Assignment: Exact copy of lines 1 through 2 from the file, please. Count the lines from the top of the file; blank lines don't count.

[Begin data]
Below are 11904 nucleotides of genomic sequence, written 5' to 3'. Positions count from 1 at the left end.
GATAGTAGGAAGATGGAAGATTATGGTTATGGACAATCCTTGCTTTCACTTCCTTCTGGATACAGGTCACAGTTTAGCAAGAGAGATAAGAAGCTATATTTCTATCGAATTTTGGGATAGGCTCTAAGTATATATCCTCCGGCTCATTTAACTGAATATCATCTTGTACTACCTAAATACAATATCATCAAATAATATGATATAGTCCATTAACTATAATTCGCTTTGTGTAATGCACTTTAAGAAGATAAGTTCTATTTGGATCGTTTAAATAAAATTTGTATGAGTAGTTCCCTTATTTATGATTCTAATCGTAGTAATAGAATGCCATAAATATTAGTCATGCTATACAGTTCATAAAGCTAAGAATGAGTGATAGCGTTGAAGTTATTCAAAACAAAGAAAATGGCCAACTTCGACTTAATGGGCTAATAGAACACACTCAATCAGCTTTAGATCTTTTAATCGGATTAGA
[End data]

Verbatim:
Below are 11904 nucleotides of genomic sequence, written 5' to 3'. Positions count from 1 at the left end.
GATAGTAGGAAGATGGAAGATTATGGTTATGGACAATCCTTGCTTTCACTTCCTTCTGGATACAGGTCACAGTTTAGCAAGAGAGATAAGAAGCTATATTTCTATCGAATTTTGGGATAGGCTCTAAGTATATATCCTCCGGCTCATTTAACTGAATATCATCTTGTACTACCTAAATACAATATCATCAAATAATATGATATAGTCCATTAACTATAATTCGCTTTGTGTAATGCACTTTAAGAAGATAAGTTCTATTTGGATCGTTTAAATAAAATTTGTATGAGTAGTTCCCTTATTTATGATTCTAATCGTAGTAATAGAATGCCATAAATATTAGTCATGCTATACAGTTCATAAAGCTAAGAATGAGTGATAGCGTTGAAGTTATTCAAAACAAAGAAAATGGCCAACTTCGACTTAATGGGCTAATAGAACACACTCAATCAGCTTTAGATCTTTTAATCGGATTAGA